SACRAMENTO, Calif. (AP/KRON) – California’s state Assembly has passed legislation intended to deter shootings by police by tightening when officers can legally open fire.
Lawmakers approved the bill Wednesday, 66-2, after changes last week ended what had been vehement opposition from law enforcement.
“This bill is the first step in a number of steps that do talk about race, that talk about class, that talk about bias, that talk about fear,” said Assm. Sydney Kamlager-Dove (D-Los Angeles).
The bill would allow police to use deadly force only when it is necessary to defend against an imminent threat of death or serious injury to officers or bystanders. It was sparked by public outrage over fatal shootings by police, including the killing of unarmed vandalism suspect Stephon Clark in Sacramento.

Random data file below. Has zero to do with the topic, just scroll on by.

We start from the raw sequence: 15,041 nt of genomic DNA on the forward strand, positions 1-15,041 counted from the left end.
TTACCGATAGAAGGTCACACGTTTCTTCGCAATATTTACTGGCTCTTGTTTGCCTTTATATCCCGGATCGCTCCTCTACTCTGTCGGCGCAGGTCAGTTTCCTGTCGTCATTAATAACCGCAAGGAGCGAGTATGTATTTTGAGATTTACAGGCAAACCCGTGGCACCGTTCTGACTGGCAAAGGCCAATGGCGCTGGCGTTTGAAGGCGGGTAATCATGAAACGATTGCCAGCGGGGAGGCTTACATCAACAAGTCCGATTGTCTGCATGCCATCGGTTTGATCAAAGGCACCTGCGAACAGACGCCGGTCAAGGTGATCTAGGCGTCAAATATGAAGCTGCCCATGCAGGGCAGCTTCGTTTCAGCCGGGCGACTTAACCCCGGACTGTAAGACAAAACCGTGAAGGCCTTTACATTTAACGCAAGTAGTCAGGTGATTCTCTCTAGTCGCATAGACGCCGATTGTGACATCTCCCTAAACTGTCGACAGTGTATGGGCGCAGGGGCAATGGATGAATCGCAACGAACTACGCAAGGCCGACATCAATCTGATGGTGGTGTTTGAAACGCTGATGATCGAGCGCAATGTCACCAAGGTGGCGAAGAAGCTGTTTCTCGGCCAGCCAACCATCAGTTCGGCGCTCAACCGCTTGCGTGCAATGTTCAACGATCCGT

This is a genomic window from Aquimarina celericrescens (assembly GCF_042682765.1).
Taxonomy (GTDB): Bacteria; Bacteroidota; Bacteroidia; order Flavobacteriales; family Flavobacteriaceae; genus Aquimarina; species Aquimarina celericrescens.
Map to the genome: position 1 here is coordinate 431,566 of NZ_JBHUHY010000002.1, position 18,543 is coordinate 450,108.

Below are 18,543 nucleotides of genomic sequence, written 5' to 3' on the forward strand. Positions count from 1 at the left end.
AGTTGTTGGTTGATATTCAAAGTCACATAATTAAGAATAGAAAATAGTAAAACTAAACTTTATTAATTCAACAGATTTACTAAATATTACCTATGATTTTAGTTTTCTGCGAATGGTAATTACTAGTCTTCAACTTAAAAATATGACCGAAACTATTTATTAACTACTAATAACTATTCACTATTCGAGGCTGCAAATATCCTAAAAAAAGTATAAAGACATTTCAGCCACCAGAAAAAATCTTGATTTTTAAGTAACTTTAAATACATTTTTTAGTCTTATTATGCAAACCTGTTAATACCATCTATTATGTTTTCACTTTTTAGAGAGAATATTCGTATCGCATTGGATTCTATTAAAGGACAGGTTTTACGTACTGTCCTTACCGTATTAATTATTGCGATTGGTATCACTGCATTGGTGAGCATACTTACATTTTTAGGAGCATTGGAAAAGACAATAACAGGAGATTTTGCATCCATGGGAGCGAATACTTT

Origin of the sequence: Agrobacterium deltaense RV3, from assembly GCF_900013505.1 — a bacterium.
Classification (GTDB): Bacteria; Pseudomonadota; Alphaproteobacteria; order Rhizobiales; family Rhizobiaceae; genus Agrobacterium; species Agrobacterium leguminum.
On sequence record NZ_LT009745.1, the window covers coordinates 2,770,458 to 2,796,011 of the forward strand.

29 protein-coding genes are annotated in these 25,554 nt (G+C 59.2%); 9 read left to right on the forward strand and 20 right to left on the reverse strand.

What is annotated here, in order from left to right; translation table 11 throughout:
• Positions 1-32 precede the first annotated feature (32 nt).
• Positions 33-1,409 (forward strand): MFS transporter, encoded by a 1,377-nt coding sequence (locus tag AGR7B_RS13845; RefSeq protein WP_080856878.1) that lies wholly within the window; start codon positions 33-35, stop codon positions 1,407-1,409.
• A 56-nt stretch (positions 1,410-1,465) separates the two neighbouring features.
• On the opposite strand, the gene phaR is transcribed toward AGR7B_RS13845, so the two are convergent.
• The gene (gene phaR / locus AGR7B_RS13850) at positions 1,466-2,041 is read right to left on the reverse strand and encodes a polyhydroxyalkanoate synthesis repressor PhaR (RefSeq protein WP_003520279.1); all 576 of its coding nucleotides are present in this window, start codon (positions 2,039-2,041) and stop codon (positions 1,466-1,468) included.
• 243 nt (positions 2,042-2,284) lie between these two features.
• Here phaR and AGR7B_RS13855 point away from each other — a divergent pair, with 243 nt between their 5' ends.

Law enforcement leaders say the revised language would mostly leave existing court rulings in place. But they say the updated standard, combined with more required training for officers, would do more than any other state to deter shootings.
Lawmakers hope both sides of the issue are always considered as the new law moves forward.
“My issue is this became a partisan issue when it should never be,” said Democratic assemblyman Jim Frazier.
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